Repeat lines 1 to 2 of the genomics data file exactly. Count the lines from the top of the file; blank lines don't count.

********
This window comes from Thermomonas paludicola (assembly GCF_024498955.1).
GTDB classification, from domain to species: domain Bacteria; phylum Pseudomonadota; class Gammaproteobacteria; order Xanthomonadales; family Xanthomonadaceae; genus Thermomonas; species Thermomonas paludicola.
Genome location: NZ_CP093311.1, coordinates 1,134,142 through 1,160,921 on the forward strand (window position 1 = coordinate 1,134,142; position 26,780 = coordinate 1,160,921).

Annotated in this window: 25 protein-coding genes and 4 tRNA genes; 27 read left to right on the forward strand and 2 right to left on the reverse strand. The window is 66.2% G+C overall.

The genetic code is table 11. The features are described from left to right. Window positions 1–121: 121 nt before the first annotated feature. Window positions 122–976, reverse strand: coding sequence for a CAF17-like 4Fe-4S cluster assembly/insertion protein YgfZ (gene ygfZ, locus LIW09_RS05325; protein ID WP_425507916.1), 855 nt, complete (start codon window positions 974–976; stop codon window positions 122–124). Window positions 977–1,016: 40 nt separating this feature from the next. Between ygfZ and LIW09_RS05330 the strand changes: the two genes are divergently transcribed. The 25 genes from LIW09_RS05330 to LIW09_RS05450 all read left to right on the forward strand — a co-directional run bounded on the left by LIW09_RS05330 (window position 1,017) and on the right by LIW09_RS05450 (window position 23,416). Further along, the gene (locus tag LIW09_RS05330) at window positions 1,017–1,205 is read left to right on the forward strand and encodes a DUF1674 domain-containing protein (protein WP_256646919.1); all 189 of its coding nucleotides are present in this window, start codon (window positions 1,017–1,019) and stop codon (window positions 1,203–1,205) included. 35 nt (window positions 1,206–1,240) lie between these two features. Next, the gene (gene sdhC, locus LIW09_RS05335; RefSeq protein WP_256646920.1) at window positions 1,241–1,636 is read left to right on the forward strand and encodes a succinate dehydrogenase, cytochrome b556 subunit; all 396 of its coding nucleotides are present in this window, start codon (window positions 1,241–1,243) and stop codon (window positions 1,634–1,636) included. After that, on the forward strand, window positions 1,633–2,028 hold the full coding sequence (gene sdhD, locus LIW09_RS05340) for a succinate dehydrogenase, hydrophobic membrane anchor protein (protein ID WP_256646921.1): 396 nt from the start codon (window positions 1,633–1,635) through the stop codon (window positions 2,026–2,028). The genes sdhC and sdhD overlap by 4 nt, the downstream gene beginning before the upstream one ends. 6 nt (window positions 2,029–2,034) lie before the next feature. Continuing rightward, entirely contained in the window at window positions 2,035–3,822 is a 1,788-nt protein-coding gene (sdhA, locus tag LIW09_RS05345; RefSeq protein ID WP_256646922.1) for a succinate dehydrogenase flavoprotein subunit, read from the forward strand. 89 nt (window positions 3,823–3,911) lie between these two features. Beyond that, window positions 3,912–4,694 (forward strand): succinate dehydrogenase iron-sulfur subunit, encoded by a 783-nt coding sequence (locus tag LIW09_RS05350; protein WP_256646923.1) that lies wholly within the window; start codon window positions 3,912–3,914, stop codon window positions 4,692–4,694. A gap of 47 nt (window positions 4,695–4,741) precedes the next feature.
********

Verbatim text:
This window comes from Thermomonas paludicola (assembly GCF_024498955.1).
GTDB classification, from domain to species: domain Bacteria; phylum Pseudomonadota; class Gammaproteobacteria; order Xanthomonadales; family Xanthomonadaceae; genus Thermomonas; species Thermomonas paludicola.